There are a variety of people I’m quite afraid of sounding like when I write.
One of those stereotypes is the right-wing type; the “White straight men are so opressed” stereotype; the “through reverse discrimination, people in the majority actually have it more difficult than everybody else” stereotype.
In many ways I am so very lucky by most of my demographic details. My life would have been much more complicated if I’d been born a woman, born an ethnic minority, born gay, etc.
Having made that disclaimer, I’d like to cruise on to the thing that is on my mind tonight. That thing is this:
We do a good job of recognizing and discussing the challenges and hardships associated with a variety of groups. We don’t do as well in recognizing the hardships associated with other groups.
More specifically: we do a really amazing job of recognizing the rites of passage that adolescents go through. We might not say anything very wise, helpful, or interesting in formats like films. But at least movies like American Pie, The Breakfast Club, and countless others recognizing that those passages exist.
Yesterday, my kids were watching the Steve Martin remake of Cheaper by the Dozen. It got me to thinking about many of the movies that Martin made in the decade before. It’s easy to write off movies like Father of the Bride, L.A. Story, Parenthood etc., as chick flicks. (Sorry, I know how sexist the term is… but it’s just such a perfect term.)
For my money, it’s a mistake to write them off that way. I’d go so far as to argue that Steve Martin has done more for family values than Newt Gingrich ever will. (Obviously, at least as much credit ought to go to the writers who created those works. But I think ol’ Stevie wrote at least some of them.)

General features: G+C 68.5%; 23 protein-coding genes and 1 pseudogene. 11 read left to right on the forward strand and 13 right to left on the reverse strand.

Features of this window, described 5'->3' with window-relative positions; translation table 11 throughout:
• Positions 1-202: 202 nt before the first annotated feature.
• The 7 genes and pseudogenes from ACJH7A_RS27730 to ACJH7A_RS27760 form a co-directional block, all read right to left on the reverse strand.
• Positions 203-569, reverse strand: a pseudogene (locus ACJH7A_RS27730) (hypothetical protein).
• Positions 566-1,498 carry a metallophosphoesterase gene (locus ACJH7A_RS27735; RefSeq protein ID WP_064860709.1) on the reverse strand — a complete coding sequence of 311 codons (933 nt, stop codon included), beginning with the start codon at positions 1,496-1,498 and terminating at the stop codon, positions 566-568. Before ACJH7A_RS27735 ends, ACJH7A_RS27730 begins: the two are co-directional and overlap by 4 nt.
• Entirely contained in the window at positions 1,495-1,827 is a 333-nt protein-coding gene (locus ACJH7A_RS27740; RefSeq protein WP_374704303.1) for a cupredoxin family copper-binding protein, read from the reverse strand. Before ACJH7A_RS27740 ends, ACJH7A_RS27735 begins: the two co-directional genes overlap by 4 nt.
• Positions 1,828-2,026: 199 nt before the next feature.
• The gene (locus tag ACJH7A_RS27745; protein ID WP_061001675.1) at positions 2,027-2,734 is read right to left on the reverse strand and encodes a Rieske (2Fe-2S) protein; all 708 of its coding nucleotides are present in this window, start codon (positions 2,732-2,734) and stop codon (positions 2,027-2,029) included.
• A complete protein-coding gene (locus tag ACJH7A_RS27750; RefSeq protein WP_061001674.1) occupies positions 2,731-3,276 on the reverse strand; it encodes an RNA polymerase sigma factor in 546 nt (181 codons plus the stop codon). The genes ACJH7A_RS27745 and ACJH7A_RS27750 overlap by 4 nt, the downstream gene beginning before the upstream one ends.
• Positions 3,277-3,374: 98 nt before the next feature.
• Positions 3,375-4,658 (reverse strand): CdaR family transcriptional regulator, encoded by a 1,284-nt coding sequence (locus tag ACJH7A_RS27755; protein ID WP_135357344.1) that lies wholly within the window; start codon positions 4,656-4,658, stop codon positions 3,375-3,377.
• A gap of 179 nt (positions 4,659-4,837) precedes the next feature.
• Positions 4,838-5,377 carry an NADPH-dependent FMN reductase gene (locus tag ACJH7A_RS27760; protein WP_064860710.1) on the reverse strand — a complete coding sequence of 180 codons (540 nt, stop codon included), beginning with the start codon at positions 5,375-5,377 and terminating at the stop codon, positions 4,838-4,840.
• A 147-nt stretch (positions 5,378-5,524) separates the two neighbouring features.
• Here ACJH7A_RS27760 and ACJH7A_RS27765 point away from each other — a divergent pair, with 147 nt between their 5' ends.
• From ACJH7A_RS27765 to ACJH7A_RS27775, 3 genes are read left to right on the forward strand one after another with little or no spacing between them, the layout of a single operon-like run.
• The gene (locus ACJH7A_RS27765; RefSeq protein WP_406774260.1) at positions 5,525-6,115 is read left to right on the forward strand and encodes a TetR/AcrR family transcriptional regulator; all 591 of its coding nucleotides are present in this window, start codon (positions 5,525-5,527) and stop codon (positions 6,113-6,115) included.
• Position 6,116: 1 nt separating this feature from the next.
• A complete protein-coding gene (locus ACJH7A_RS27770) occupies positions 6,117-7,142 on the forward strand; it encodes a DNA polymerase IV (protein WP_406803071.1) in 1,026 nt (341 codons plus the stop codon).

These are real explorations in what it is to be a real grown up. They are goofy and silly sometimes. But there is something real and legitimate going on underneath them. One of those real things is the idea that it’s hard, almost heroic, just to be a good person and to do the right thing, day-in and day out.
And then I saw Rocky Balboa tonight. Holy cow! What a great movie! The wierd thing, is I think boxing is kind-of dumb. And I didn’t particularly love the other Rocky movies. In fact, even the latest could have scrunched the whole boxing thing down to like two minutes and I would have enjoyed it just as much.
That movie sent a counter cultural message. I’d never even noticed the message before it was countering before. But it seems like maybe we’re told a pretty horrible thing, in this society:
Once you hit your adult years, it’s time to stop. Just stop. Stop becoming and growing. Your future was not fixed once. Your nature was mallable once. But all that unknown is in the past. Now it’s time to settle in to the same course you’ve been aiming at. It’s time to stop writing your script and start following somebody else’s.
I can’t bring myself to call it middle-aged. I’ll settle for the euphanism post-young adult, or pya for short. I suppose the tension of pya is that people come to depend on us. Whatever we risks we take are now shared by others. It’s one thing for me to jeapordize my own sense of security as an adolescent. It’s a whole ‘nother thing to risk others.
I don’t know if I’m contradicting myself, or writing in circles, or just developing the same, consistent thought. I guess the thing I’m trying to say is that either way is an act of heroism; either submitting your desires for family or risking everything for family.
It seems like we so often potray both instead as an act of cowardice. Either we’ve sold our souls to the man or we’ve recklessly embarked on a midlife crisis…